In vivo magnetic resonance imaging tracking of C6 glioma cells labeled with superparamagnetic iron oxide nanoparticles
The aim of the current study was to monitor the migration of superparamagnetic iron oxide nanoparticle (SPION)-labeled C6 cells, which were used to induce glioblastoma tumor growth in an animal model, over time using magnetic resonance imaging (MRI), with the goal of aiding in tumor prognosis and therapy.
Two groups of male Wistar rats were used for the tumor induction model. In the first group (n=3), the tumors were induced via the injection of SPION-labeled C6 cells. In the second group (n=3), the tumors were induced via the injection of unlabeled C6 cells. Prussian Blue staining was performed to analyze the SPION distribution within the C6 cells in vitro. Tumor-inducing C6 cells were injected into the right frontal cortex, and subsequent tumor monitoring and SPION detection were performed using T2- and T2*-weighted MRI at a 2T field strength. In addition, cancerous tissue was histologically analyzed after performing the MRI studies.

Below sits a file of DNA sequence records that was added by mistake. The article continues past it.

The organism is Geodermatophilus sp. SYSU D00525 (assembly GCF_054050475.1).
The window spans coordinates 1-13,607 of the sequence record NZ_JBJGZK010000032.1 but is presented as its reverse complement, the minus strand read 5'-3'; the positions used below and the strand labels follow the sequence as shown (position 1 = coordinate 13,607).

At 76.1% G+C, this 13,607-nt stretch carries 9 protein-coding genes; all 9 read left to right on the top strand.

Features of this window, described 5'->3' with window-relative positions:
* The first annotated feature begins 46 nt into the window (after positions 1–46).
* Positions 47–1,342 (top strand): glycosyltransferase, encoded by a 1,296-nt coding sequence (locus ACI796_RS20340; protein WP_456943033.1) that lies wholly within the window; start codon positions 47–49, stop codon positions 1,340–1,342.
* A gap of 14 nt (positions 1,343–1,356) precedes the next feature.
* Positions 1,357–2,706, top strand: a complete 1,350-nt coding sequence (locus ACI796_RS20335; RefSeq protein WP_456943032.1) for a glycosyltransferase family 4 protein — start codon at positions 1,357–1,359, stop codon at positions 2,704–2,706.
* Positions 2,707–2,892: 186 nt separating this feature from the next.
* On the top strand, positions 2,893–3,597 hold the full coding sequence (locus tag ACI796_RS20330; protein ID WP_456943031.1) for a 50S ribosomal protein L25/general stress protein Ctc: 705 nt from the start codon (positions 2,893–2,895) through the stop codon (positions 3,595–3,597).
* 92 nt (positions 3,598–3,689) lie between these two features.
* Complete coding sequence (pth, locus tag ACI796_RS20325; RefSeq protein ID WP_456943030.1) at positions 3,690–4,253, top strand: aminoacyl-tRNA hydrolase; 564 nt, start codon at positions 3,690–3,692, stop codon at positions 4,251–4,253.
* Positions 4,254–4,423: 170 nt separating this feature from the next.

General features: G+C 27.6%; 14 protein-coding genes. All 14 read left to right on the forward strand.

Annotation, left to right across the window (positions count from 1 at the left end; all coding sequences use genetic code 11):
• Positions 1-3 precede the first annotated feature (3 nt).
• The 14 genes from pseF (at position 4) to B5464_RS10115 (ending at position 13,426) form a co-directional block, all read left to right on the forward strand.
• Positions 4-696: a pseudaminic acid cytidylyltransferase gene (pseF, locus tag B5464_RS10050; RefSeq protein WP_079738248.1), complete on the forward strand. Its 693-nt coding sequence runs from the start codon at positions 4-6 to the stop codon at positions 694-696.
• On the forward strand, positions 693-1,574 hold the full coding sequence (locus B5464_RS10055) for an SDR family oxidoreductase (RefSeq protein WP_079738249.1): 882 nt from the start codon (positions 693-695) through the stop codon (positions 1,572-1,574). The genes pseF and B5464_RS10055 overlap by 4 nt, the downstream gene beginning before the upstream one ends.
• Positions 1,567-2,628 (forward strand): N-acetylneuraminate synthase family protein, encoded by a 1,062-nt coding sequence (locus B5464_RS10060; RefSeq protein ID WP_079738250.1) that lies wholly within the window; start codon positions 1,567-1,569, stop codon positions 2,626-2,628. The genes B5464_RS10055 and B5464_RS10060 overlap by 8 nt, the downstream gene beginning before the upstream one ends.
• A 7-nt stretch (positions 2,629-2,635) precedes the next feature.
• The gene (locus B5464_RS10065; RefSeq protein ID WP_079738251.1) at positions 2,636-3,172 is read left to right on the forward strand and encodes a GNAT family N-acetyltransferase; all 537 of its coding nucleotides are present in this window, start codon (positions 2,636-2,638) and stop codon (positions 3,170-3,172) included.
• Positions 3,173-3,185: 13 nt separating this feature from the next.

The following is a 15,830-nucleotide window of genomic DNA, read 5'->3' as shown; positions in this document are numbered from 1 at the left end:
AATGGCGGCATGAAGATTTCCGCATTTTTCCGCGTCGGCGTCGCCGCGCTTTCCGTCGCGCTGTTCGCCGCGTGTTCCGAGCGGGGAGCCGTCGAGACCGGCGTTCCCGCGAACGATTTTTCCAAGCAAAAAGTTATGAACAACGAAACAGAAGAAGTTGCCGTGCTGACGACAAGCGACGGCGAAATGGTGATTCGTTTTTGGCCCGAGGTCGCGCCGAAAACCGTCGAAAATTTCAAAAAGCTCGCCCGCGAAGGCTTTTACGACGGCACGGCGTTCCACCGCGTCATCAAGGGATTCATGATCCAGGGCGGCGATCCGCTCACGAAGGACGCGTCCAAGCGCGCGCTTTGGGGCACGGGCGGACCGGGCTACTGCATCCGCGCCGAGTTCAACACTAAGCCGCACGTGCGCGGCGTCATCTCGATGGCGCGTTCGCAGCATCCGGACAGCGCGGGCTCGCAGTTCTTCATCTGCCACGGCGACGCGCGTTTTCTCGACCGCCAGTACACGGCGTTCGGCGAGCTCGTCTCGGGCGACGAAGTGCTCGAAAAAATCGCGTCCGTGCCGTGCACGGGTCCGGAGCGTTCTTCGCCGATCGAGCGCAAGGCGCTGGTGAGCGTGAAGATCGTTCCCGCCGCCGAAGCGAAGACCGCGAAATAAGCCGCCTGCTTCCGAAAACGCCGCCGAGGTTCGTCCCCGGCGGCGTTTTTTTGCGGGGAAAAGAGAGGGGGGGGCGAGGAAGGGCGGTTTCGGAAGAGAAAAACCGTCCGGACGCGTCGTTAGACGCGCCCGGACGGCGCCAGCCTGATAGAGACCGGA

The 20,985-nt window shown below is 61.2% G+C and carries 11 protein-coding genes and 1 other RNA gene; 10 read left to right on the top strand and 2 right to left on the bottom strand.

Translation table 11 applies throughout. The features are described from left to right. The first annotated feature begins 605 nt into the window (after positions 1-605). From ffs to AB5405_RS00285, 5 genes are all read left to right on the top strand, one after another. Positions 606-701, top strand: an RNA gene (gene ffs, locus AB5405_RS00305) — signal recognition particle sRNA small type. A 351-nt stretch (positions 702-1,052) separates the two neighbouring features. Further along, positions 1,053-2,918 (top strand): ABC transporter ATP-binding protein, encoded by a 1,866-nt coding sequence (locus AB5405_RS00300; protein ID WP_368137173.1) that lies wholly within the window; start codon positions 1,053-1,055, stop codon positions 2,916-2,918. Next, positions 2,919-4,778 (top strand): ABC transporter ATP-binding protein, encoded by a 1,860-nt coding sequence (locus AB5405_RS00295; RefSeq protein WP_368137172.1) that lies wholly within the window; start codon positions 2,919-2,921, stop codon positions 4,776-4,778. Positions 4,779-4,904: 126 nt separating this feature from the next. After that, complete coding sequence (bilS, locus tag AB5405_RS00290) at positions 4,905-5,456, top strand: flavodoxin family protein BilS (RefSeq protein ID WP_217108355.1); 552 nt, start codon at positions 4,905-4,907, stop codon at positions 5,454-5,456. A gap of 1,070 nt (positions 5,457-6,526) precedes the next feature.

The in vitro qualitative evaluation demonstrated adequate distribution and satisfactory cell labeling of the SPIONs. At 14 or 21 days after C6 injection, a SPION-induced T2- and T2*-weighted MRI signal reduction was observed within the lesion located in the left frontal lobe on parasagittal topography. Moreover, histological staining of the tumor tissue with Prussian Blue revealed a broad distribution of SPIONs within the C6 cells.
MRI analyses exhibit potential for monitoring the tumor growth of C6 cells efficiently labeled with SPIONs.